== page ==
If you see a particular affiliate generating a large number of sales from various sites that aren't listed in their profile, this may be the result of malware. Learn more about stealware - it really is a major problem.

Fake purchases: If you have a high value product that returns large commissions to affiliates, you may find some unscrupulous parties signing up for your program, then  using stolen credit card information to purchase products via their affiliate links. 

To combat this, ensure that payment of commissions occurs well after the sale, but not so long that other affiliates are discouraged from signing up - 30 days (aka NET 30) after the end of the month in which a sale is made is sufficient and pretty much industry standard. If you offer a refund period period on your goods and services, then the commission pending period should at least equal that.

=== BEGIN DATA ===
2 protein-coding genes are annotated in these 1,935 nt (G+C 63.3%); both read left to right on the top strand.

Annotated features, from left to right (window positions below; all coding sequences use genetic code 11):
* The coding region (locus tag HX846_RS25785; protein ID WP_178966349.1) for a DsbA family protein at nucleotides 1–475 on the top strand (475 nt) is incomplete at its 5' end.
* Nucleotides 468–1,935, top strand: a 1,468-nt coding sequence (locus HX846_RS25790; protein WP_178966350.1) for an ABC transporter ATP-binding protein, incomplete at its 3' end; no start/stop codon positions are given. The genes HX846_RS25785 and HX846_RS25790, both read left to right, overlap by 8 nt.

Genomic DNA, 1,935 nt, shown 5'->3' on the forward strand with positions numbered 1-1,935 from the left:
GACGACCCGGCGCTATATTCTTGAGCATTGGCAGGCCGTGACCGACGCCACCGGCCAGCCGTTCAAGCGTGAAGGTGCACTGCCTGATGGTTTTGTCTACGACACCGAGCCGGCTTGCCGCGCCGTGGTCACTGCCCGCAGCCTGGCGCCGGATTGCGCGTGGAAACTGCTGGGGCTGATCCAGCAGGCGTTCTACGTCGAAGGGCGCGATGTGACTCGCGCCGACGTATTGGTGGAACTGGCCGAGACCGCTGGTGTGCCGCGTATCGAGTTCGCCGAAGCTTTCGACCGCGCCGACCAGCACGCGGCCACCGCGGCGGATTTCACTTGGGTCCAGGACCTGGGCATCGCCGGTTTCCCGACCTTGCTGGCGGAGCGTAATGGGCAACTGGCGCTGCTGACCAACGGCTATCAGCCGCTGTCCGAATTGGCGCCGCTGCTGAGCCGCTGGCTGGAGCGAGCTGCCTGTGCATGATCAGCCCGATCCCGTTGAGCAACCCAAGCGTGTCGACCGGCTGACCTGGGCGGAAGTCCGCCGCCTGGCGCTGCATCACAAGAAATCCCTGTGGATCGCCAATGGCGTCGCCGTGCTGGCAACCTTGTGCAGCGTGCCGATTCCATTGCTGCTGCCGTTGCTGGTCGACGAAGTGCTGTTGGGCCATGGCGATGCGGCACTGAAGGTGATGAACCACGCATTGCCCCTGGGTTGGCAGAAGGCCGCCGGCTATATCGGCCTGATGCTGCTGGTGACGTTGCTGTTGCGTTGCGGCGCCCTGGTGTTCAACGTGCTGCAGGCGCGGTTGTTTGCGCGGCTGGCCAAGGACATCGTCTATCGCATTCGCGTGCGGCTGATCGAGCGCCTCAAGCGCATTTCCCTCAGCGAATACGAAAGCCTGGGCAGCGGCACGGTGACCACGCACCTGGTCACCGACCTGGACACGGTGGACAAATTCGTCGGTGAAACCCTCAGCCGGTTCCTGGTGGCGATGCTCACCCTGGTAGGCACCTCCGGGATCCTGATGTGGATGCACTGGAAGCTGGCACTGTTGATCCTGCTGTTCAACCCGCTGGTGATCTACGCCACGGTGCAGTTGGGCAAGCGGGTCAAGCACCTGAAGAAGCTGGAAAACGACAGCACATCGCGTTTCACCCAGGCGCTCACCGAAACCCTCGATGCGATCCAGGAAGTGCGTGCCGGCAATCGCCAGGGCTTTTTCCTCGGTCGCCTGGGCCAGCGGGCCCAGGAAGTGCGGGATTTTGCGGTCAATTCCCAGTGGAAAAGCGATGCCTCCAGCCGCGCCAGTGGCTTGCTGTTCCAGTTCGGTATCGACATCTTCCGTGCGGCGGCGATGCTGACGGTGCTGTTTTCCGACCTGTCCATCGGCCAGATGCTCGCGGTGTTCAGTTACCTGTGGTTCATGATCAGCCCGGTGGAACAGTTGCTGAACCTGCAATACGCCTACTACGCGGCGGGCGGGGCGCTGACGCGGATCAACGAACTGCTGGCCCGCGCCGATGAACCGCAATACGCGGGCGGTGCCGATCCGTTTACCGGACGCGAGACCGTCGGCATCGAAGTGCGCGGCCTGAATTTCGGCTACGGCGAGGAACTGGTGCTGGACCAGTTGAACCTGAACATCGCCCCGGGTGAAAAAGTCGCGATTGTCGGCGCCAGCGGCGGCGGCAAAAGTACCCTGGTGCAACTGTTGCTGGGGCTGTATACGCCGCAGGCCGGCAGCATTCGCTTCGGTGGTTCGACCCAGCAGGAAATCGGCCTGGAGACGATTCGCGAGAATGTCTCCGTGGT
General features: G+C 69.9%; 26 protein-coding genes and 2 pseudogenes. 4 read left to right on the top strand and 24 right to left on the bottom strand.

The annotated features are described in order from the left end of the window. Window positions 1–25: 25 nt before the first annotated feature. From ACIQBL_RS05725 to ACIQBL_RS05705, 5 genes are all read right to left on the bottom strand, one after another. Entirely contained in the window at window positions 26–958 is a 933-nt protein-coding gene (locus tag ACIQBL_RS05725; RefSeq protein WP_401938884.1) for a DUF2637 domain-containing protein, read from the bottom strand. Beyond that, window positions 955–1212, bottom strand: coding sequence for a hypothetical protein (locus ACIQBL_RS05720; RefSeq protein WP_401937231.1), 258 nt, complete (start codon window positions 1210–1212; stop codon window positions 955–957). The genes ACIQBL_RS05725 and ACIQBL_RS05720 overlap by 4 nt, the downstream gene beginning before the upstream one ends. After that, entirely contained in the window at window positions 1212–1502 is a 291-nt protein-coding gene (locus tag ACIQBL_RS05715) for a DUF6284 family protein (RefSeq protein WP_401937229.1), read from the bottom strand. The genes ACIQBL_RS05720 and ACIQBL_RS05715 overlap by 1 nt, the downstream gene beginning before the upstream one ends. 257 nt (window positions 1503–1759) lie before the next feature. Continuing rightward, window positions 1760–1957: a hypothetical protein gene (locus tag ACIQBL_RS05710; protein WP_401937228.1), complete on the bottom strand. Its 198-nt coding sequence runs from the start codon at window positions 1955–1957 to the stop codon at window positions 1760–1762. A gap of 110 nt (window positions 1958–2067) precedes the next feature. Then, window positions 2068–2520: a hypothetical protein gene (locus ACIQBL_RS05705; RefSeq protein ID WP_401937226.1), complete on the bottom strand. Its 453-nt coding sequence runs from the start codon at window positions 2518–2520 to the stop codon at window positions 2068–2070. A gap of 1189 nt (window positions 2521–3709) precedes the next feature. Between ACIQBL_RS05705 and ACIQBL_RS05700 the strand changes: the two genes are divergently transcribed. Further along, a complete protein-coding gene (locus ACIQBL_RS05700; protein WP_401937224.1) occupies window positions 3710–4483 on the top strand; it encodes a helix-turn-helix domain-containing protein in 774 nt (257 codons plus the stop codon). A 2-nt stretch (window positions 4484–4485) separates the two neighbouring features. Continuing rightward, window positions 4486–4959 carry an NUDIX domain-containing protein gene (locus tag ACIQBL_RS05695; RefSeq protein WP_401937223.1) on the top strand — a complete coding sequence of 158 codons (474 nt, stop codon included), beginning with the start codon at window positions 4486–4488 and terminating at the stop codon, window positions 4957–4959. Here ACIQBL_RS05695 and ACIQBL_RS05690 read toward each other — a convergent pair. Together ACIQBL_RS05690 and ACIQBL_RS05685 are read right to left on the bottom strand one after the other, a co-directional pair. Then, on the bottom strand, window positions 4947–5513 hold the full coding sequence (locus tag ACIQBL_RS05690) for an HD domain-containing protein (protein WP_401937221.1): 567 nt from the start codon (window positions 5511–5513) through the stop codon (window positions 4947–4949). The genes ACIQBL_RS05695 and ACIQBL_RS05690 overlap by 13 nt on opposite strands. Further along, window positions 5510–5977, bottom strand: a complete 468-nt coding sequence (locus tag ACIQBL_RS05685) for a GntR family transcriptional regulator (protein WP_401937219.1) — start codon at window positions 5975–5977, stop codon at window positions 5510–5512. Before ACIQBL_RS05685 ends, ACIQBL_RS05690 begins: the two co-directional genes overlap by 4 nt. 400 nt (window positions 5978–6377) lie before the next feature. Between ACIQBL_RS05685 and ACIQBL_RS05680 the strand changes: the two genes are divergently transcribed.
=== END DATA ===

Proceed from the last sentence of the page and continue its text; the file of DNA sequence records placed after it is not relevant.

Communicating with your affiliates

Good affiliates are usually busy people - they can easily forget about your products and services. Over time, your offers can wind up in less visited areas of sites or accidentally deleted.

It's really important to stay in contact with your affiliates, especially the high performers. Don't wait for them to contact you, because if you do, it usually means they are reporting a problem. By taking the time to regularly make contact with your affiliate marketing sales force, you are demonstrating that you recognize their efforts and you are interested in the partnership. 

You don't have to have a new product as an excuse to contact your power affiliates. Even just a brief note to say "hi" and to ask if they need anything can go a long way. Also use the opportunity for feedback on your program. A regular newsletter will also help keep your brand at the forefront of your affiliate sales force's mind. Most good quality affiliate management software has newsletter features.